- Author: Kathy Keatley Garvey
With so many folks asking "What are those weird bugs?" and UC Davis distinguished professor Lynn Kimsey, director of the Bohart Museum of Entomology, describing them as "basically Vienna sausages with bitey jaws," it definitely had to happen--a Bohart t-shirt depicting a Jerusalem cricket, aka potato bug, with that analogy.
The art is the work of UC Davis student and Bohart volunteer Allen Chew, and the design by UC Davis doctoral alumnus Professor Fran Keller of Folsom Lake College, a Bohart Museum scientist.
Professor Keller announced that she plans to stock the gift shop with this t-shirt, available in youth and adult sizes, by Friday, July 29, and later, it can be ordered from the Bohart website.
We photographed a Jerusalem cricket in April at the Doran Beach campground, Bodega Bay. Several children on bicycles saw it first and identified it as a "big bee, a big 'un."
At least they didn't call it a "murder hornet." Or a "murder bee."
"Although the officially recognized common name for this insect is Jerusalem Cricket, a number of other names also are used including: 'Potato Bugs', Woh-tzi-Neh ('old bald-headed man') or 'Niña de la Tierra' ('little girl of the earth'). The name 'Potato Bugs' is used because they occasionally will feed on potato tubers. Jerusalem crickets are nocturnal, coming out at night to feed. During the day, particularly in the summer months, they can be found underneath rocks, logs or boards. These crickets are to some extent scavengers, feeding on plant roots and tubers, and sometimes even on dead animal matter. Unlike most other crickets, female Jerusalem Crickets sometimes kill the males after mating. Jerusalem crickets can generate sound by rubbing the back leg against the side of the abdomen (stridulation). These large crickets are an important source of food, particularly during the winter for a number of different birds of prey including barn and burrowing owls and small hawks, like kestrels."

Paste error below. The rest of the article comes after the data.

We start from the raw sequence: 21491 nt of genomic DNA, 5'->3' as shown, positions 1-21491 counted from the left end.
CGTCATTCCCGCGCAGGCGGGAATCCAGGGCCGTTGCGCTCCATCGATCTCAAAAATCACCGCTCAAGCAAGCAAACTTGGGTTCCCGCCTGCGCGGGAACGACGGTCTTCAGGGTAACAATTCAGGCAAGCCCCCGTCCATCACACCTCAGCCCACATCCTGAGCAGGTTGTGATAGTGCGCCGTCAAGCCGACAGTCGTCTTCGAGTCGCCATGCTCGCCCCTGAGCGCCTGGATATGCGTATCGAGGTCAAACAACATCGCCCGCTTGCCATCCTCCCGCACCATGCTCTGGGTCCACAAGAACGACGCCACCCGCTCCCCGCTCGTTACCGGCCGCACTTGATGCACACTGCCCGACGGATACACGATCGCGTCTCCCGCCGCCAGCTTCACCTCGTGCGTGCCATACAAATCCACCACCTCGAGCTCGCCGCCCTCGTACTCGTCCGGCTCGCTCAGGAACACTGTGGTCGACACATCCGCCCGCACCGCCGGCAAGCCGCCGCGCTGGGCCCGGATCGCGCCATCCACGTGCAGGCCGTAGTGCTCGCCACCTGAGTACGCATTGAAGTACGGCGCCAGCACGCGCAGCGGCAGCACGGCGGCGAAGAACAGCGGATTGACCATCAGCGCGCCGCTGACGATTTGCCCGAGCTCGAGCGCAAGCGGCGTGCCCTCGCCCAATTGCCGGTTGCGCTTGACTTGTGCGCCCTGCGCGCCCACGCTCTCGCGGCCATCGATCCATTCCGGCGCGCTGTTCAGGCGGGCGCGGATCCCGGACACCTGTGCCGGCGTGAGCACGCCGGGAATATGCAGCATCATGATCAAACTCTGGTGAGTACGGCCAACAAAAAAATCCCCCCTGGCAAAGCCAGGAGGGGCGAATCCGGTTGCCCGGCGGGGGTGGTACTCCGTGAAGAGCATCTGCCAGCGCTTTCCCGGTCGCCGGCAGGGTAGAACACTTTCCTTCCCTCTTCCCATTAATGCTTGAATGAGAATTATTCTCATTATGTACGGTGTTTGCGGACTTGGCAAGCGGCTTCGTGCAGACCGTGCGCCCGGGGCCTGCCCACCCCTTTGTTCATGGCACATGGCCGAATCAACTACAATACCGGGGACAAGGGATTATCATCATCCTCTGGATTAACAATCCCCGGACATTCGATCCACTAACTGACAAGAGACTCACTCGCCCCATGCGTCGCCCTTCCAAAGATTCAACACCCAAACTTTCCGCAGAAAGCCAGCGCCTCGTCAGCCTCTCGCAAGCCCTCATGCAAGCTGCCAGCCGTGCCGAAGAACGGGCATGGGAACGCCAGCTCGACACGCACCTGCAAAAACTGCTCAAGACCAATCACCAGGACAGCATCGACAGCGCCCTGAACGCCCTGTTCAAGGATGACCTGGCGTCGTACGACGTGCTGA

Keller says she has both youth and adult sizes, ranging from small to xxlarge. For adults, the selections are black with white ink; blue with gold ink; and rust with tan ink. The cost? $20, plus tax. For children or youths, the selected color is blue with gold ink. Cost? $17, plus tax. Proceeds benefit the educational projects of the Bohart Museum.
The Bohart, home of a global collection of 8 million insects, a live "petting zoo," and the gift shop, is located in Room 1124 of the Academic Surge Building, 455 Crocker Lane, UC Davis campus. It is open to the public Monday through Thursday, from 9 a.m. to noon, and from 1 to 5 p.m.
Moth Night. In keeping with National Moth Week, the Bohart Museum is planning a Moth Night open house on Saturday, July 30 from 8 p.m. to 11 p.m. The event is free and family friendly. Inside, visitors can see the global collection of moths. Outside, within a short walking distance, they can watch moths and other insects flutter into the blacklighting display, comprised of a hanging white sheet and an ultaviolet (UV) light, powered by a generator.
Also at the open house, folks are invited to bring photos or moth specimens from their house, yard or neighborhood that they would like help in identifying, said Tabatha Yang, education and outreach coordinator. There also will be a craft activity, cookies, and "hot cocoa for anyone who needs help staying up past their bedtime," Yang quipped. The gift shop will be open.![CDATA[>